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When Does an Iowa Employer Have to Pay “Penalty Benefits” in a Workers’ Compensation Case?

WorkComp2

Workers’ compensation is supposed to ensure employees receive timely medical and wage replacement benefits if they are injured on the job. To facilitate this goal, Iowa law authorizes the workers’ compensation commissioner to award “penalty benefits” to an employee if there is a “denial, a delay in payment, or a termination of benefits” made “without reasonable or probable cause or excuse known to the employer or insurance carrier at the time.” If allowed, these penalty benefits can be significant–up to 50 percent of the amount that was improperly “denied, delayed, or terminated.”

Court of Appeals: No Unreasonable Delay in Assigning Permanent Partial Disability Benefits to Injured Des Moines Worker

But it is important to note the burden is on the employee, not the employer, to show there was in fact a “denial, delay in payment, or termination of benefits,” and that the employer’s actions were unreasonable. An employee’s mere assertion that an employer did not make workers’ compensation payments in a timely manner is not enough.

For example, the Iowa Court of Appeals recently rejected an employee’s request for penalty benefits after finding he failed to prove there was an unreasonable delay in the first place. In this case, Dubinovic v. Des Moines Public Schools, the plaintiff was injured on-the-job while working as a custodian for the Des Moines Public Schools (DMPS).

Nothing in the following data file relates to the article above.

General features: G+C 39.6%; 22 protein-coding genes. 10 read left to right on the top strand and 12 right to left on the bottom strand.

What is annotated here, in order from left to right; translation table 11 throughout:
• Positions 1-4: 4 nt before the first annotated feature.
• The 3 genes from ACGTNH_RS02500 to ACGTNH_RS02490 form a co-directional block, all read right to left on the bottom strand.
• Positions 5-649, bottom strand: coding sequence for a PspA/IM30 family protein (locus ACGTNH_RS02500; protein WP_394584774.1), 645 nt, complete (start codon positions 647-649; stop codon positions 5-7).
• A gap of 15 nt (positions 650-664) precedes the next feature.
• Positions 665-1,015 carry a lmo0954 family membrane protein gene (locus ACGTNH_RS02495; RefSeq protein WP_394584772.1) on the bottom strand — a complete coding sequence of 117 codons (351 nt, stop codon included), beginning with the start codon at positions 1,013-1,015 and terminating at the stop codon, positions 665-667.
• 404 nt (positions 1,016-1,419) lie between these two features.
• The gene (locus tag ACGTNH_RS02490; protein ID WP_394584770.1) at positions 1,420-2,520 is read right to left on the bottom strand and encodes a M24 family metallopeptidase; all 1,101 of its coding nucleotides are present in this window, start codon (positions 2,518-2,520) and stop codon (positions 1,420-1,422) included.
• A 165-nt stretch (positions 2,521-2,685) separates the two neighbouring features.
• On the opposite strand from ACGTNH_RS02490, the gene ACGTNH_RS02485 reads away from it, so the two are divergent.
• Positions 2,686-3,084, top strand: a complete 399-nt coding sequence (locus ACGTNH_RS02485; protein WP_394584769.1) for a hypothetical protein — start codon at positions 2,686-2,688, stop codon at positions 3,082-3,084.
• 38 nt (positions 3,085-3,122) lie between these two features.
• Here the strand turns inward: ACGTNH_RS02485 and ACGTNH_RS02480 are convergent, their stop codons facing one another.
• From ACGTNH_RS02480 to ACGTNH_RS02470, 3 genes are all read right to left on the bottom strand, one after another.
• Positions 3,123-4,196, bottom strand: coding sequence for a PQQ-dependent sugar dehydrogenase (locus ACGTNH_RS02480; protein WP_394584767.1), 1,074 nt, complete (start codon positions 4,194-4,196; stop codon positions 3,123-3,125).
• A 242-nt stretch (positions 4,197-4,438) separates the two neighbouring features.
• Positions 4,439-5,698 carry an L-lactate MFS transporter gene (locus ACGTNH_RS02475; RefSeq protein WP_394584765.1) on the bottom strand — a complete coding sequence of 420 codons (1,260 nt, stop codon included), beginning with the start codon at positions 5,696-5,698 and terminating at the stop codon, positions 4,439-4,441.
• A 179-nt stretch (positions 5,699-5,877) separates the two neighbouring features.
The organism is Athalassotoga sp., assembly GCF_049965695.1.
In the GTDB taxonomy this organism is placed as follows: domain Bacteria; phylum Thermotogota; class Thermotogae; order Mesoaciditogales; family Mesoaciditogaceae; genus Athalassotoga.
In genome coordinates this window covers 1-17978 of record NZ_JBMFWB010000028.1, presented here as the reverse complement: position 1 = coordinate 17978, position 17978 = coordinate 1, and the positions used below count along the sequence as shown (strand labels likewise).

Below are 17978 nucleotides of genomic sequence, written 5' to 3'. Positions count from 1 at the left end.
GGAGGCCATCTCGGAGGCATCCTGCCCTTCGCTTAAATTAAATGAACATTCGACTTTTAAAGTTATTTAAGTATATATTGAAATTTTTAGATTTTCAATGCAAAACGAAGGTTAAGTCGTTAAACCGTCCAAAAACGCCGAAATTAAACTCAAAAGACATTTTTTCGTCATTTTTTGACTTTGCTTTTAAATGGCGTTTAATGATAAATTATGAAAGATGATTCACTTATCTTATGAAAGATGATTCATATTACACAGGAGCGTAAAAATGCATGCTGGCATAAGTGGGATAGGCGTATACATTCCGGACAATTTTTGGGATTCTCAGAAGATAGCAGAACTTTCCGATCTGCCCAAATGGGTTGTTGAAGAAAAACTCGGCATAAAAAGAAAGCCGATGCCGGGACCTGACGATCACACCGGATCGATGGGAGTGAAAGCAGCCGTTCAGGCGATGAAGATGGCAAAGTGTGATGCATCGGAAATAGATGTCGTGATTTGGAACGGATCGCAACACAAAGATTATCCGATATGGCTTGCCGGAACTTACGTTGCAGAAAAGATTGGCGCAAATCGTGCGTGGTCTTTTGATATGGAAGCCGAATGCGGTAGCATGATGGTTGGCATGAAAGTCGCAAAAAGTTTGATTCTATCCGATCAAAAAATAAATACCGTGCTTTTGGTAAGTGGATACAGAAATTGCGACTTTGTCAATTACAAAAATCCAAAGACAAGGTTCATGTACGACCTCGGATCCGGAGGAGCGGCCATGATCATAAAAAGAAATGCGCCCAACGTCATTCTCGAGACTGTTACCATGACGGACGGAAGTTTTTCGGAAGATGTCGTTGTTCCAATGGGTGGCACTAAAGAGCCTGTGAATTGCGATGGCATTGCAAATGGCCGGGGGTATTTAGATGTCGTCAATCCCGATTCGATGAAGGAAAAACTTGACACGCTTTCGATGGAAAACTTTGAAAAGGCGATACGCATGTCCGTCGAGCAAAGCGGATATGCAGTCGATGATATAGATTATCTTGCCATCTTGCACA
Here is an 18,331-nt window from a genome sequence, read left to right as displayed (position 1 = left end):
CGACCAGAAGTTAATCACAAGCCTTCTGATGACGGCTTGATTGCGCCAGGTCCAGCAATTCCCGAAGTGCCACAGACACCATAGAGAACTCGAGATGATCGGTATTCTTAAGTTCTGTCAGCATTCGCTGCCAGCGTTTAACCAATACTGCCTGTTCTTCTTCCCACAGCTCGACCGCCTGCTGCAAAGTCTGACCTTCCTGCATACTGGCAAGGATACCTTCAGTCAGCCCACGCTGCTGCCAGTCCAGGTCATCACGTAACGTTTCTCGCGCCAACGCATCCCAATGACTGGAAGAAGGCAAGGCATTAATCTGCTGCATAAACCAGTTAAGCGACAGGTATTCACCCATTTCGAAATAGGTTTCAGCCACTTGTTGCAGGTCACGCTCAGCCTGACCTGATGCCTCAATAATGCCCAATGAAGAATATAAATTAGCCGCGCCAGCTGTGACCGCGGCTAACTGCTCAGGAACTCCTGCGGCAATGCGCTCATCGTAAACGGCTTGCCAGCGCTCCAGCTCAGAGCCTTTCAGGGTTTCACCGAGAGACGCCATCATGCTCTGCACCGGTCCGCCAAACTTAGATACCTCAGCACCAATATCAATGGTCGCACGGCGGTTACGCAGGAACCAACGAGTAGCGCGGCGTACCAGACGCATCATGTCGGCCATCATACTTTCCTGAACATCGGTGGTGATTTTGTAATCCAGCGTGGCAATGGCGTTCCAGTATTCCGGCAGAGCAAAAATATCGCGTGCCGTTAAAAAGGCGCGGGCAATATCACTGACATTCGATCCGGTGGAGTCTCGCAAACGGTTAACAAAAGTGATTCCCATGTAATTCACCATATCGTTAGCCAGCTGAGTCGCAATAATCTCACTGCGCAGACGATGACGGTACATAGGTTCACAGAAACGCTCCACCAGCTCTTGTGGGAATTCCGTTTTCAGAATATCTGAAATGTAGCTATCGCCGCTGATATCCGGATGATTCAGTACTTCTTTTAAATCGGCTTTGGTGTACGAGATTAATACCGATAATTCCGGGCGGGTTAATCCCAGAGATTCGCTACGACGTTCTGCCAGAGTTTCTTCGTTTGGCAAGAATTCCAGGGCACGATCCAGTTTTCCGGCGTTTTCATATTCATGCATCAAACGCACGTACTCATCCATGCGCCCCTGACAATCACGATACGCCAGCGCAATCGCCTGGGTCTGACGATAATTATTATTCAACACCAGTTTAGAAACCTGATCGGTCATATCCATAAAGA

DMPS did not dispute the employee suffered a work-related injury. Indeed, DMPS did pay out temporary total disability (TTD) benefits under workers’ compensation for the period between December 2012–when the injury occurred–and March 2013, when the plaintiff’s doctor cleared him to return to work without medical restrictions. A few months later, in July 2013, the DMPS paid permanent partial disability (PPD) benefits to the plaintiff, reflecting a 2-percent impairment to his right wrist.

The workers’ compensation commission later increased the PPD rating to 8 percent and ordered DMPS to pay additional benefits. Nevertheless, the deputy commissioner rejected the plaintiff’s request for penalty benefits. Under the circumstances, the deputy commissioner said DMPS acted reasonably in originally assigning the lower 2-percent rating.

The Court of Appeals agreed. It noted that DMPS paid the initial 2-percent benefit “voluntarily,” that is to say before the plaintiff’s doctor certified he had reached maximum medical improvement. And as the deputy commissioner pointed out, there was a “discrepancy” in the plaintiff’s medical records regarding the extent of his wrist pain. This made the District’s decision to award a lower amount of PPD benefits reasonable under the circumstances.

Contact a Southeast Iowa Workers’ Compensation Lawyer Today If You Need Help Obtaining Benefits from Your Employer

It can be frustrating to deal with an employer when it comes to a workers’ compensation claim. That is why the best thing you can do is work with a qualified Southeast Iowa workers’ compensation attorney who understands the system and can advise you of your rights. Contact the Noyes Law Office, P.C., today to schedule a consultation with a member of our team.

Source:

scholar.google.com/scholar_case?case=18431741367892200848

https://www.noyeslawoffice.com/can-iowa-workers-sue-a-workers-compensation-claims-administrator-for-acting-in-bad-faith/

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